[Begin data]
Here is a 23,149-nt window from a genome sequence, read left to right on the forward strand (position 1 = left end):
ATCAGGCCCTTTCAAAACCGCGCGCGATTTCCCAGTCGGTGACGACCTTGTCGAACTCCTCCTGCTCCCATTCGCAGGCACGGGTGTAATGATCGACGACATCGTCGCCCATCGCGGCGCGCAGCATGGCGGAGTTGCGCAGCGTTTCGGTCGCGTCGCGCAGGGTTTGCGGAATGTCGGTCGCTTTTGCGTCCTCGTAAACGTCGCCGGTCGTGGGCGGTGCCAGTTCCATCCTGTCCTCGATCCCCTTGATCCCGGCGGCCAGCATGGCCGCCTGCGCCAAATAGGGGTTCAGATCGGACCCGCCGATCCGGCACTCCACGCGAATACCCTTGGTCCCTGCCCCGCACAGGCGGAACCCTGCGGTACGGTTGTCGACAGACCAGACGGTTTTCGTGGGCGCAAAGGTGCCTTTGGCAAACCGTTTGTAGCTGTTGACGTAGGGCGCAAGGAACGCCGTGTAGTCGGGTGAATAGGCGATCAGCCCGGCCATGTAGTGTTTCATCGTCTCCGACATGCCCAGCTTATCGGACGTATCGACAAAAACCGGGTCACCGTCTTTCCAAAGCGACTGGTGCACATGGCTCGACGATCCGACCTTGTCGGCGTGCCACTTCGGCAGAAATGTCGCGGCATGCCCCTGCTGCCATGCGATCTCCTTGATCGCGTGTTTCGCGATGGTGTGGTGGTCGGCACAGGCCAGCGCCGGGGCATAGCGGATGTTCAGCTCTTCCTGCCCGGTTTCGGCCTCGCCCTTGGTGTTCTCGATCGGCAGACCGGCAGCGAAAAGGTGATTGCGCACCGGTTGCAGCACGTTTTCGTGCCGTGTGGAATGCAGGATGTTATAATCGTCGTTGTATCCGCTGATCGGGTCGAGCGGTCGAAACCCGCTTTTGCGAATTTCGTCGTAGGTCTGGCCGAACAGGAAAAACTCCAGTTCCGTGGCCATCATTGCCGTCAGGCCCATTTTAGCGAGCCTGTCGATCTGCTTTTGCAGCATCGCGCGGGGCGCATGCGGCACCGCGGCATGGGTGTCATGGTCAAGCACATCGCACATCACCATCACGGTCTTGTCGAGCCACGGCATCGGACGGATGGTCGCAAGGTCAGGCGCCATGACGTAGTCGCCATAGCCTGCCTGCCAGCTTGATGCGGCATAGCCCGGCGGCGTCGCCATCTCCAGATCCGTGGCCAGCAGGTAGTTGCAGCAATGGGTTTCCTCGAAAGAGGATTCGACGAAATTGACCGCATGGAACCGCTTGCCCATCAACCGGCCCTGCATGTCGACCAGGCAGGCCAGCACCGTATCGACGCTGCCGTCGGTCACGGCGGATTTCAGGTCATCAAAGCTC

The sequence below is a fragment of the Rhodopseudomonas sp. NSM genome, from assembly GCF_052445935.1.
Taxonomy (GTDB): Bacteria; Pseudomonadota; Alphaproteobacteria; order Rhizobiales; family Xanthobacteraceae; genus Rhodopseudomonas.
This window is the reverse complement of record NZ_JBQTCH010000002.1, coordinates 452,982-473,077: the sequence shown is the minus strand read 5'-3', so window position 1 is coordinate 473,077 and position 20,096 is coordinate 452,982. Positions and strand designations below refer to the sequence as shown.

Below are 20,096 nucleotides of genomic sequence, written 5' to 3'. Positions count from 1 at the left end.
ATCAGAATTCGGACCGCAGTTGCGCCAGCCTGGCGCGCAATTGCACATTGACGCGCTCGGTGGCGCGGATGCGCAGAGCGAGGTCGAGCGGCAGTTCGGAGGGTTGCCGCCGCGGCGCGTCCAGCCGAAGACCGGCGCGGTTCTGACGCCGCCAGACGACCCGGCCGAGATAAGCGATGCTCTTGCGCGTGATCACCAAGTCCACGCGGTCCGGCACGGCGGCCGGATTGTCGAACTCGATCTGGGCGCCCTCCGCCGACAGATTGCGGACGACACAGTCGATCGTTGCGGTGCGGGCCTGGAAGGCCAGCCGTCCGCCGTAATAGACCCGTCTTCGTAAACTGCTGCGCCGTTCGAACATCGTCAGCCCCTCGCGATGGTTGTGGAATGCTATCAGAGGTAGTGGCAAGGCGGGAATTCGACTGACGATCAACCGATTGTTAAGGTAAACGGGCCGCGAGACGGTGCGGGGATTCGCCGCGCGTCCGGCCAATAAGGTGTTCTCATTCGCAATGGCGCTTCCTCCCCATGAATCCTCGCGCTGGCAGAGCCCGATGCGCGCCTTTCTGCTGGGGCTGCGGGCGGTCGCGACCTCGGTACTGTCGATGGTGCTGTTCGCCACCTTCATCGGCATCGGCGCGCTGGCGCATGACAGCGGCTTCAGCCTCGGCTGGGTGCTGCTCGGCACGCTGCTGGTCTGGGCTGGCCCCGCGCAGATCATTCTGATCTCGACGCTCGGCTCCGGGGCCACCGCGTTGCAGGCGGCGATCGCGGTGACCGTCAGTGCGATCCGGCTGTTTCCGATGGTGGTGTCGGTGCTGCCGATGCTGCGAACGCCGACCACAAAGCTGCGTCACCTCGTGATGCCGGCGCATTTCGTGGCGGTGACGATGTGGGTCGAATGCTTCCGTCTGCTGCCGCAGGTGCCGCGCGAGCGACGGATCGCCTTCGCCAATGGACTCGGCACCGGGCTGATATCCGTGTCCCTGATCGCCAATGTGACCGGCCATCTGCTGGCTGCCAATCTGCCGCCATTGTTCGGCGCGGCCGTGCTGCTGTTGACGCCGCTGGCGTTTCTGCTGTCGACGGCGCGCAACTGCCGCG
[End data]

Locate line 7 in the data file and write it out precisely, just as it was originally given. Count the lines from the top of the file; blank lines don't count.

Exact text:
ATCAGAATTCGGACCGCAGTTGCGCCAGCCTGGCGCGCAATTGCACATTGACGCGCTCGGTGGCGCGGATGCGCAGAGCGAGGTCGAGCGGCAGTTCGGAGGGTTGCCGCCGCGGCGCGTCCAGCCGAAGACCGGCGCGGTTCTGACGCCGCCAGACGACCCGGCCGAGATAAGCGATGCTCTTGCGCGTGATCACCAAGTCCACGCGGTCCGGCACGGCGGCCGGATTGTCGAACTCGATCTGGGCGCCCTCCGCCGACAGATTGCGGACGACACAGTCGATCGTTGCGGTGCGGGCCTGGAAGGCCAGCCGTCCGCCGTAATAGACCCGTCTTCGTAAACTGCTGCGCCGTTCGAACATCGTCAGCCCCTCGCGATGGTTGTGGAATGCTATCAGAGGTAGTGGCAAGGCGGGAATTCGACTGACGATCAACCGATTGTTAAGGTAAACGGGCCGCGAGACGGTGCGGGGATTCGCCGCGCGTCCGGCCAATAAGGTGTTCTCATTCGCAATGGCGCTTCCTCCCCATGAATCCTCGCGCTGGCAGAGCCCGATGCGCGCCTTTCTGCTGGGGCTGCGGGCGGTCGCGACCTCGGTACTGTCGATGGTGCTGTTCGCCACCTTCATCGGCATCGGCGCGCTGGCGCATGACAGCGGCTTCAGCCTCGGCTGGGTGCTGCTCGGCACGCTGCTGGTCTGGGCTGGCCCCGCGCAGATCATTCTGATCTCGACGCTCGGCTCCGGGGCCACCGCGTTGCAGGCGGCGATCGCGGTGACCGTCAGTGCGATCCGGCTGTTTCCGATGGTGGTGTCGGTGCTGCCGATGCTGCGAACGCCGACCACAAAGCTGCGTCACCTCGTGATGCCGGCGCATTTCGTGGCGGTGACGATGTGGGTCGAATGCTTCCGTCTGCTGCCGCAGGTGCCGCGCGAGCGACGGATCGCCTTCGCCAATGGACTCGGCACCGGGCTGATATCCGTGTCCCTGATCGCCAATGTGACCGGCCATCTGCTGGCTGCCAATCTGCCGCCATTGTTCGGCGCGGCCGTGCTGCTGTTGACGCCGCTGGCGTTTCTGCTGTCGACGGCGCGCAACTGCCGCG